February 10, 2011
This Friday night, in anticipation of Valentine’s Day, the National Zoo will be hosting its third annual “Woo at the Zoo.” The event promises frisky talks on the sexual behaviors of animals by some of the zoo’s experts, including Craig Saffoe, acting curator of the Zoo’s Great Cats. This past fall, the Zoo’s lion pride expanded by seven cubs when the two lionesses, Shera and Naba, each gave birth to litters. I recently spoke with Saffoe, who oversaw the breeding and births.
What is a lion’s social life like in the wild?
Lions have an interesting social structure for cats because they are the only completely social cat, meaning that both sexes live together. You have a semi-social species in cheetahs, where males live together and females are solitary. But then for every other cat that we know of, both sexes are solitary. So, lions are unique in that even within the sense of being social, they’re social with their own pride. Males are transient. They go in and out of the prides. It’s not like you have one family that stays together forever. The females run the show. They run the pride, and the males come in, according to whether the females let them in or not, and then they go out when they are ousted by other males.
So, what does your job, as a matchmaker for the zoo’s lions, involve?
My job is to maintain a level of safety, of course, with managing the cats and making decisions on when it is appropriate to put them together and when it’s not. So I have the job of deciding when it’s time to open the gate between two cats and let them together. It gets kind of tense, because if I’m right, it’s great. If I’m wrong, somebody dies. Our male lion Luke got beat up the first couple times we put him in the enclosure with a female.
What are some interesting facts about the way lions choose mates and raise cubs?
I think mate selection is really interesting among all different species. But cats, I think, display mate selection pretty obviously. Most people assume that males are doing the selecting for mate choice. I believe differently, based on my experiences. I think it’s almost exclusively the females who select which mates. Males are pretty indiscriminant when it comes to breeding. They’ll breed just about anything that walks around.
I think what people end up seeing is that the males often come off looking dominant. Because of the mechanics of quadriped breeding, it looks like the male is dominating the whole experience. In reality, there is a reason that he is biting that girl’s neck, and it’s because if she doesn’t like what he’s doing, she’s going to turn around and kill him.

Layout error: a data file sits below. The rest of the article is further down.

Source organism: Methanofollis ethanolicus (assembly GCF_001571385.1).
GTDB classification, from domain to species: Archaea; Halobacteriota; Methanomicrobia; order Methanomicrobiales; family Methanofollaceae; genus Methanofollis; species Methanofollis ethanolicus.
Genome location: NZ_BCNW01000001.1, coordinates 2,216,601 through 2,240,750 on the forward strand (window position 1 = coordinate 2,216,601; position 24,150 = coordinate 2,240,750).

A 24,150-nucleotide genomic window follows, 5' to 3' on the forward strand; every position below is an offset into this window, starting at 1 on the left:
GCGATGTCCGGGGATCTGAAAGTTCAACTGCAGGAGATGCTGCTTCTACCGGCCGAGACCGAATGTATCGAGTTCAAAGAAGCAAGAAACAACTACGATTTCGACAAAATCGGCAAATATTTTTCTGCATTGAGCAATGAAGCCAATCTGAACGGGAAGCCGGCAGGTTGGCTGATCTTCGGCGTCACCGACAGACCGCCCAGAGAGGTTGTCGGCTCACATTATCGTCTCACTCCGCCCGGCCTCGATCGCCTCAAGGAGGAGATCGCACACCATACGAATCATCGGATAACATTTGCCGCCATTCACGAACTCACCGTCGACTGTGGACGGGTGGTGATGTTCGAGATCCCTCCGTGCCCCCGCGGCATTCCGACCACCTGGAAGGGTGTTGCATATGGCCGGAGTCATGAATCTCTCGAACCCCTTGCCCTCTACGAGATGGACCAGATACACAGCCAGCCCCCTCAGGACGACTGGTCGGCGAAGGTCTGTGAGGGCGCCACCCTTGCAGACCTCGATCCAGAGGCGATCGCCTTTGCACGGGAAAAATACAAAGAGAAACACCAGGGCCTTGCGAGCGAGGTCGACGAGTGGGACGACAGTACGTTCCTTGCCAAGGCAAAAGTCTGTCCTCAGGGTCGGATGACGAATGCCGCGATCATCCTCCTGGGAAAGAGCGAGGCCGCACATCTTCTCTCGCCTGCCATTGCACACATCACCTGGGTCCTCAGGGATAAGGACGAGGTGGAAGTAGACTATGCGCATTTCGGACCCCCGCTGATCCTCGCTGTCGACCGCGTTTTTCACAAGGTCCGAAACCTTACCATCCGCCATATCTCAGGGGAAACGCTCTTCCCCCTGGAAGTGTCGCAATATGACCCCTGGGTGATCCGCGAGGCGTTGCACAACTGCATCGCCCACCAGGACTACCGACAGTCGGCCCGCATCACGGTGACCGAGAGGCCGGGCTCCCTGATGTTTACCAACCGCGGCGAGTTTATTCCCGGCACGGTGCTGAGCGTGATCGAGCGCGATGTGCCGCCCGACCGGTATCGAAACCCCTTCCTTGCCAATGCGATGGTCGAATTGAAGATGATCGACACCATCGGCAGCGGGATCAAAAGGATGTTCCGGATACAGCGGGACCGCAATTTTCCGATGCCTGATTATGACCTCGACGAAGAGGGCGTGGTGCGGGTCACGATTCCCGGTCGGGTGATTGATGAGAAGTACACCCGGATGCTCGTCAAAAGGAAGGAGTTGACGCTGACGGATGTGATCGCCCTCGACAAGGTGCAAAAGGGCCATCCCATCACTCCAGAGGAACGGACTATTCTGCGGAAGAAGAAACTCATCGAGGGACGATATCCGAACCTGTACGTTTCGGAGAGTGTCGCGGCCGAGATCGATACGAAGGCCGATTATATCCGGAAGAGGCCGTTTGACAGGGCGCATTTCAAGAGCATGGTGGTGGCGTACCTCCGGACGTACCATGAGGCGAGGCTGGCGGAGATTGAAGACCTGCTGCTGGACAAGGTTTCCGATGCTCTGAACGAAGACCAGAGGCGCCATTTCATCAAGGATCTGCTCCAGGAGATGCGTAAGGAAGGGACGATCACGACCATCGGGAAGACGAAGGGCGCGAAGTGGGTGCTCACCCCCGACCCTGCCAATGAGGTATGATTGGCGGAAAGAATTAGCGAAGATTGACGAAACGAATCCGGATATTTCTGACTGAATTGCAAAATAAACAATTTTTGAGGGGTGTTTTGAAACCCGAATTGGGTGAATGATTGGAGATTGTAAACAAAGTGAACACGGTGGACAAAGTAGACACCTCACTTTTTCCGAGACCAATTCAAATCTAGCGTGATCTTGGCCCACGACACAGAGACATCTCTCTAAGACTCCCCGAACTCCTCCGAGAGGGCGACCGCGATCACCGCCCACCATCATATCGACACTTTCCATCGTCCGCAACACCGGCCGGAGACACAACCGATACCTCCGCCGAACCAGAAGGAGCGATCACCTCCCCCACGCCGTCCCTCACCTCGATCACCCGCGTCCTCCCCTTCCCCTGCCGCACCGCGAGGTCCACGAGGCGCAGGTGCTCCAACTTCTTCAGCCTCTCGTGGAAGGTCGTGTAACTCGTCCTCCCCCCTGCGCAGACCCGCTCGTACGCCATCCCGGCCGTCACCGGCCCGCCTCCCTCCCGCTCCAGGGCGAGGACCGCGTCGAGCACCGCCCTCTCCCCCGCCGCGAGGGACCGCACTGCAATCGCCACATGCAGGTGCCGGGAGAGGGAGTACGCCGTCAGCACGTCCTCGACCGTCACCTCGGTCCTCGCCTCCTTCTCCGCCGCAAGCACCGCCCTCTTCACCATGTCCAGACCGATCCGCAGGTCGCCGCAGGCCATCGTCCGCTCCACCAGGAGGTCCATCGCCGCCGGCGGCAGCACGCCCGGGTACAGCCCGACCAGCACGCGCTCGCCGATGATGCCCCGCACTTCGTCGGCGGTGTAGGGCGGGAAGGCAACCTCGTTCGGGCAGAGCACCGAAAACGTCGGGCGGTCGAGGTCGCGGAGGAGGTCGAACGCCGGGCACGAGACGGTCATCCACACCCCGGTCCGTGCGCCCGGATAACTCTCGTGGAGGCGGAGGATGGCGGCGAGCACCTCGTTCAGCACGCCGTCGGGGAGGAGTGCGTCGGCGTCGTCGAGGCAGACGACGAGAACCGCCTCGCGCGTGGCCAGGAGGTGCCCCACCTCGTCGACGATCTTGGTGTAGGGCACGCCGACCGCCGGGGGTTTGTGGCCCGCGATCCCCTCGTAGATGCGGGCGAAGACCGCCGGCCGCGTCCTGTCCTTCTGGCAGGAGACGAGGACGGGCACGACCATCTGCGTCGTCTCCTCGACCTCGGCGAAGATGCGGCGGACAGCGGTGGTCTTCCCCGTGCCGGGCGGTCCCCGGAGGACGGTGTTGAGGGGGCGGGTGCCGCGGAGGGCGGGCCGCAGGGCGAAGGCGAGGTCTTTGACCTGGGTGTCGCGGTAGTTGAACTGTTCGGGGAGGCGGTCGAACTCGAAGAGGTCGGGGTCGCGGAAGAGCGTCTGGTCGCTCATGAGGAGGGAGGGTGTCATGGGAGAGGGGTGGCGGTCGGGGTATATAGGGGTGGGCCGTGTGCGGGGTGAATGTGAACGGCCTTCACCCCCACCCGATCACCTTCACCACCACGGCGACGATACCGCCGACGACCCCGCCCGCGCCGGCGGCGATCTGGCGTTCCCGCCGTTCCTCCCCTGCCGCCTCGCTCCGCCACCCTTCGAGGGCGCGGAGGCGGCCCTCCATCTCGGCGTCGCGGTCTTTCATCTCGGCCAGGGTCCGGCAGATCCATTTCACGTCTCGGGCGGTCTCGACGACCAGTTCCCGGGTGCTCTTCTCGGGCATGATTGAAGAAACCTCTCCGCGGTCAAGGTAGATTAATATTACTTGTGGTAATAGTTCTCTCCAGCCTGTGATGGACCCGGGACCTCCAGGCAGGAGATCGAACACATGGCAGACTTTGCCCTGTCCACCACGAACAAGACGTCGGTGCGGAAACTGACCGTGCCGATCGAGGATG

What have been the biggest surprises of the whole experience?
The biggest surprise for me has been the differences in the maternal behavior of lions and cheetahs. The cheetahs that I have dealt with in the past have been extremely protective moms. We’ve had a hard time managing them after they gave birth, in the sense of trying to get them away from their cubs. They were very reluctant to do so. The lions, on the other hand, almost couldn’t wait to go out the door. As soon as we opened the door to get them away from their cubs, they were gone. I think that you can easily link that back to them being so social. I’m sure that they are not concerned that anybody would dare touch their cubs, whereas a cheetah is always on guard that something is going to come up and try to harm their cubs.
I watched a video made after the cubs were born. In it, you said, “Only a handful of people on the planet have seen the things we are seeing.” Can you share some of those moments?
I come to work every day and stand five feet from lions and tigers. That in and of itself is something that not many people get the chance to do. This job is pretty unique in that sense. As an animal manager, I look to manage my adults so that they can take care of themselves and then take care of their own. So being able to just sit back and watch. . . You’re not going to get that chance many times. Sure, other zoos have bred lions. We’re not the first, nor will we be the last. But the number of people on this planet who have actually seen that kind of stuff is very small, so I feel like I’m a member of a pretty exclusive fraternity now.
Are there any other animals at the zoo that you find particularly interesting when it comes to mating behavior?
I think mating behaviors of animals in general, humans included, are really odd, and really cool when you get down to it. If you talk about birds and how the males often have brightly-colored plumage to attract the females—I think that’s phenomenal. When you talk about invertebrates, like starfish—how in the world do they even mate? What in the world do they do? Then, when you get into what my bosses call the charismatic mega-vertebrate mammals, you start to wonder, how do they do it without killing each other? And with humans, you just wonder, what in the world? What makes any of us choose our mates?
I think animal mating, while it’s very funny, is just a really interesting topic to talk about and one that people often shy away from because, oh, it’s taboo. But it’s pretty vital. It’s the very crux of existence.
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